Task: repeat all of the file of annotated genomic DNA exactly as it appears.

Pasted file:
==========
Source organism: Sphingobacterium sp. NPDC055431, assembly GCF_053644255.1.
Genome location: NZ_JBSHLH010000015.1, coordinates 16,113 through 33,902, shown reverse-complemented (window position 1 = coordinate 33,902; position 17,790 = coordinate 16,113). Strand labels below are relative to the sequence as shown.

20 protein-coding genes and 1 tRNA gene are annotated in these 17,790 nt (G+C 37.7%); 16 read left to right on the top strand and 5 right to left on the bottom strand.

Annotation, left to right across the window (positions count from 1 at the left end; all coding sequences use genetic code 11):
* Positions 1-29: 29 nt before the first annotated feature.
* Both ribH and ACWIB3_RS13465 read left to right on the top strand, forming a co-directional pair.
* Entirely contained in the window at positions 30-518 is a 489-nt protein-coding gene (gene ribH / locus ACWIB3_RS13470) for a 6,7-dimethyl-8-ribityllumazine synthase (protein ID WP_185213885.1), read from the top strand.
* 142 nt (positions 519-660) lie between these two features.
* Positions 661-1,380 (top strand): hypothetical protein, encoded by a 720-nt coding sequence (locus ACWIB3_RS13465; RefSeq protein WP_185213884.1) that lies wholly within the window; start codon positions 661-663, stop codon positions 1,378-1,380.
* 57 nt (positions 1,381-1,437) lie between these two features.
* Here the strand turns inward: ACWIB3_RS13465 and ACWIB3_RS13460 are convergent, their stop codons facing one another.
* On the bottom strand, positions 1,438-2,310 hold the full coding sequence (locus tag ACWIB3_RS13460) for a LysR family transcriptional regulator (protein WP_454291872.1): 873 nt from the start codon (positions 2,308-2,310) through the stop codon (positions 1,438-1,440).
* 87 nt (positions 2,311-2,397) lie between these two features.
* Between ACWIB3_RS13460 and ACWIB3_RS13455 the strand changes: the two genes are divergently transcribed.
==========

Source organism: Sphingobacterium sp. NPDC055431, assembly GCF_053644255.1.
Genome location: NZ_JBSHLH010000015.1, coordinates 16,113 through 33,902, shown reverse-complemented (window position 1 = coordinate 33,902; position 17,790 = coordinate 16,113). Strand labels below are relative to the sequence as shown.

20 protein-coding genes and 1 tRNA gene are annotated in these 17,790 nt (G+C 37.7%); 16 read left to right on the top strand and 5 right to left on the bottom strand.

Annotation, left to right across the window (positions count from 1 at the left end; all coding sequences use genetic code 11):
* Positions 1-29: 29 nt before the first annotated feature.
* Both ribH and ACWIB3_RS13465 read left to right on the top strand, forming a co-directional pair.
* Entirely contained in the window at positions 30-518 is a 489-nt protein-coding gene (gene ribH / locus ACWIB3_RS13470) for a 6,7-dimethyl-8-ribityllumazine synthase (protein ID WP_185213885.1), read from the top strand.
* 142 nt (positions 519-660) lie between these two features.
* Positions 661-1,380 (top strand): hypothetical protein, encoded by a 720-nt coding sequence (locus ACWIB3_RS13465; RefSeq protein WP_185213884.1) that lies wholly within the window; start codon positions 661-663, stop codon positions 1,378-1,380.
* 57 nt (positions 1,381-1,437) lie between these two features.
* Here the strand turns inward: ACWIB3_RS13465 and ACWIB3_RS13460 are convergent, their stop codons facing one another.
* On the bottom strand, positions 1,438-2,310 hold the full coding sequence (locus tag ACWIB3_RS13460) for a LysR family transcriptional regulator (protein WP_454291872.1): 873 nt from the start codon (positions 2,308-2,310) through the stop codon (positions 1,438-1,440).
* 87 nt (positions 2,311-2,397) lie between these two features.
* Between ACWIB3_RS13460 and ACWIB3_RS13455 the strand changes: the two genes are divergently transcribed.